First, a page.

Sandra: Yes. Okay. So, it is important to recognise that there is similarities between the overweight and normal weight PCOS patients. While obesity exacerbates the insulin resistance, the insulin resistance can exist in isolation. So, I'm introducing this insulin resistance because this is a key part of PCOS. So, what's interesting, and I want to start this right from the beginning because I think you know how much I go on about patients always, and practitioners always wanting to do estrogen clearance and thinking this is an estrogen dominant condition. I don't talk about estrogen dominance. Interestingly, this is absolutely not an estrogen dominance. And in fact, what could happen is there might be an unopposed estrogen, which I'll talk about later on, but essentially in females or those assigned female at birth, estrogen is the least important hormone here. And it's about androgens, which is like our third female hormones and insulin. So, if you think about those, they're the core drivers of this syndrome.

We need to start right from the beginning where PCOS, Polycystic Ovarian Syndrome, is actually a misnomer. They're not cysts. These are follicles. These are like follicles that it's like failed ovulation. All these attempts of good ovulation, you've got these failed follicles. And so it's really should be called follicular syndrome. And in fact, you know, you can have this syndrome and not actually have polycystic ovaries on ultrasound.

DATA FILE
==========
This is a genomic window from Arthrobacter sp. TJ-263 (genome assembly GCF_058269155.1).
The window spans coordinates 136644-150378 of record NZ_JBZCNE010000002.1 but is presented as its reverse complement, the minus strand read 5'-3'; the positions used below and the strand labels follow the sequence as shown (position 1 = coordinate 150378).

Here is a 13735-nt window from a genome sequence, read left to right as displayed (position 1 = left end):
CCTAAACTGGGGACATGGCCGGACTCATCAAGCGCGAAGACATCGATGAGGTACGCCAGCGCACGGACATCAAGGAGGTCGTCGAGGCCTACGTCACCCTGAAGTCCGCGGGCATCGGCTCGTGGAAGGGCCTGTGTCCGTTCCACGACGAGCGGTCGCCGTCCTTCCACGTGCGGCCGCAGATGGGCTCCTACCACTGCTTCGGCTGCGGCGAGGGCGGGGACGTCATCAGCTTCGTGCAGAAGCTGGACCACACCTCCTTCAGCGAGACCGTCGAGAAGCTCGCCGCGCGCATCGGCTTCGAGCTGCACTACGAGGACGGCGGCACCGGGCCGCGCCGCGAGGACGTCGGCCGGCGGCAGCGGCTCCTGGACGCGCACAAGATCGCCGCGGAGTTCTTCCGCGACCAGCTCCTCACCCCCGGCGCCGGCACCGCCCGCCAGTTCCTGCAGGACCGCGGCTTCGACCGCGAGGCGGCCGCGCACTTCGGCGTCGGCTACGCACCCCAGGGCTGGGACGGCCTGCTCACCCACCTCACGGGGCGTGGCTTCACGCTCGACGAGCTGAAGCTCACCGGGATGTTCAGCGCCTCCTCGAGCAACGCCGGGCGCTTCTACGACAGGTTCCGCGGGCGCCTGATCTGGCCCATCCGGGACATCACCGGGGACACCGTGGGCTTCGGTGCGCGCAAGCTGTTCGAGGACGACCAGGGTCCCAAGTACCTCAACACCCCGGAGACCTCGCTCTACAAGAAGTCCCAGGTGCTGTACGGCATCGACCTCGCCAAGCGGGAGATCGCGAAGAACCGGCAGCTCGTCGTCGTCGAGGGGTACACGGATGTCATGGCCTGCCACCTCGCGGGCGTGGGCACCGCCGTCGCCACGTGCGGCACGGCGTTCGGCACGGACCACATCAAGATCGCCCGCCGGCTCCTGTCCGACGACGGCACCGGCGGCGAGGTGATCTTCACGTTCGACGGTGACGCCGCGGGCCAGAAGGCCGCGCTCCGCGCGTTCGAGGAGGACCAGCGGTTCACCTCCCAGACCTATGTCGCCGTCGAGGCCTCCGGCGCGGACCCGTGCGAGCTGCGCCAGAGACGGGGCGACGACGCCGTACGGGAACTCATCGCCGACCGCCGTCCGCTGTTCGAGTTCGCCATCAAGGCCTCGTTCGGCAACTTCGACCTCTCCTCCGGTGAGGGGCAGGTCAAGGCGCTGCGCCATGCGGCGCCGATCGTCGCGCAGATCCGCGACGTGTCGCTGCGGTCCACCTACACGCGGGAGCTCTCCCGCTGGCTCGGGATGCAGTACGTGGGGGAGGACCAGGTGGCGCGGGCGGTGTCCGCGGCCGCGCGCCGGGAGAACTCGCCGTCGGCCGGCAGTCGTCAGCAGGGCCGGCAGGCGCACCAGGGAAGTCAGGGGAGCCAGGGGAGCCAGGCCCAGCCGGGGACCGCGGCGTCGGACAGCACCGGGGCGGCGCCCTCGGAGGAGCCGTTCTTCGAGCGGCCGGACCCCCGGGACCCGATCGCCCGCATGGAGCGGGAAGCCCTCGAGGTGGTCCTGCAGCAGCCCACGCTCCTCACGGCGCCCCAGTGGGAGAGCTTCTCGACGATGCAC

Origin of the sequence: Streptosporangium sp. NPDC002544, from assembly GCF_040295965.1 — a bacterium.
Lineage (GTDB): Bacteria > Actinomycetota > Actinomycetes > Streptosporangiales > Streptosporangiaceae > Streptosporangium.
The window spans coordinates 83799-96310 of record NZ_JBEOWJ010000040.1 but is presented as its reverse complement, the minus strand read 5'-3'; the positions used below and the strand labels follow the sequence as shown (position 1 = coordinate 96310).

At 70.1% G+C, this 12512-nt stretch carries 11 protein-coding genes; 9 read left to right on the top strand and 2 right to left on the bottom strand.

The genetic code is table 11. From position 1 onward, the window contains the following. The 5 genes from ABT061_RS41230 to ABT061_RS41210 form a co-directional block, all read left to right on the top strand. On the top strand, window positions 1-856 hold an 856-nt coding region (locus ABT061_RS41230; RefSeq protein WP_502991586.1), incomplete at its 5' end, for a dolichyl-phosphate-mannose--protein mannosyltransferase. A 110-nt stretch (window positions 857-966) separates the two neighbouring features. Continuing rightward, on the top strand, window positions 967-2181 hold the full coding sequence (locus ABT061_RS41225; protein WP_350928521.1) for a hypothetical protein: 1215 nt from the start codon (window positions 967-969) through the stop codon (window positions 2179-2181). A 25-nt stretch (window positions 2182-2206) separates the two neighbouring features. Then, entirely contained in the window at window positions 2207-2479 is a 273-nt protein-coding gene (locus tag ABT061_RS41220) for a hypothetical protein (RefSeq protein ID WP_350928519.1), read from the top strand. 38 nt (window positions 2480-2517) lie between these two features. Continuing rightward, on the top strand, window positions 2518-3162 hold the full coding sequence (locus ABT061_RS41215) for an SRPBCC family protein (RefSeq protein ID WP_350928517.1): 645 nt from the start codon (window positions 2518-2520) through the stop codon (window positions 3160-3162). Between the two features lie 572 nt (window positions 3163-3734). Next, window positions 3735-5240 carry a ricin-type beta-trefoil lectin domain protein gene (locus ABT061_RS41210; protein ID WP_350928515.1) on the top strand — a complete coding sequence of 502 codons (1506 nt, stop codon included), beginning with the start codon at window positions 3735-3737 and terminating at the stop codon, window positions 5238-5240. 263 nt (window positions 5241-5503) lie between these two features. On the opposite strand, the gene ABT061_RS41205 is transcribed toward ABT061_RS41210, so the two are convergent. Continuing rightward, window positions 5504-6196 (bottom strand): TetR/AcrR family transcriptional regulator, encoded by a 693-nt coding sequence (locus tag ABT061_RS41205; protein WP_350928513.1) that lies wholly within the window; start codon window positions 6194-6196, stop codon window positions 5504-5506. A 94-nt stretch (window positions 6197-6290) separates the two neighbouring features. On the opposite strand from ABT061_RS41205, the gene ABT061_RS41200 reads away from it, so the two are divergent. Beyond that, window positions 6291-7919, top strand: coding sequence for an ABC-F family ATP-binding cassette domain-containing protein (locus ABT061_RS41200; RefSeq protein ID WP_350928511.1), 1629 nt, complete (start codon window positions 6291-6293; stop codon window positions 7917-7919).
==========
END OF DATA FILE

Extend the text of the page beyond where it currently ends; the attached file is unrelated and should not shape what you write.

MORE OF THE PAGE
So, really, what kind of happens is, I think, when we think about the etiology of what causes PCOS, you know, it is largely unknown, but we do know that some of the factors, genetic factors, and basically, genetic factors and lifestyle have an impact. There's also this idea that in utero hormonal exposure has an impact. And then obesity has an impact.

So what actually happens in PCOS is that normally we've got one follicle that matures and undergoes ovulation. There's a pool of these, what we call primordial follicles that are there right from when we were born. And we have them when we are in utero. And usually, this selection of that follicle and for it to ovulate is strictly controlled, and strictly controlled so we can maintain our ovarian reserve and ensure our fertility is intact. And so what happens with PCOS is, the anti-müllerian hormone, which is in charge of "Come forward, please. Come forward, please, follicle, and ovulate." There's an imbalance between that and follicle-stimulating hormone. And it causes a halt of these follicular growth. And so what ends up happening is you have this characteristic pattern of lots of large numbers of primordial follicles growing and undergoing... They die. They cellular arrest. So, can you kind of visualise that and what's happening here?

Lisa: I can. It's so sad. They're dying little follicles.

Sandra: Yeah, yeah, yeah.

Lisa: Yeah. So, we're seeing this FSH, follicle-stimulating hormone that's not really doing what we want it to do. It's not stimulating...

Sandra: That's right.

Lisa: ...the follicles. And then we're seeing these high levels of insulin, high levels of androgens. We're not even going to worry about the estrogen because we know that that's not really a big part here. And then we see the AMH, anti-müllerian hormone is elevated. Tell me a little bit more about that LH, the luteinizing hormone.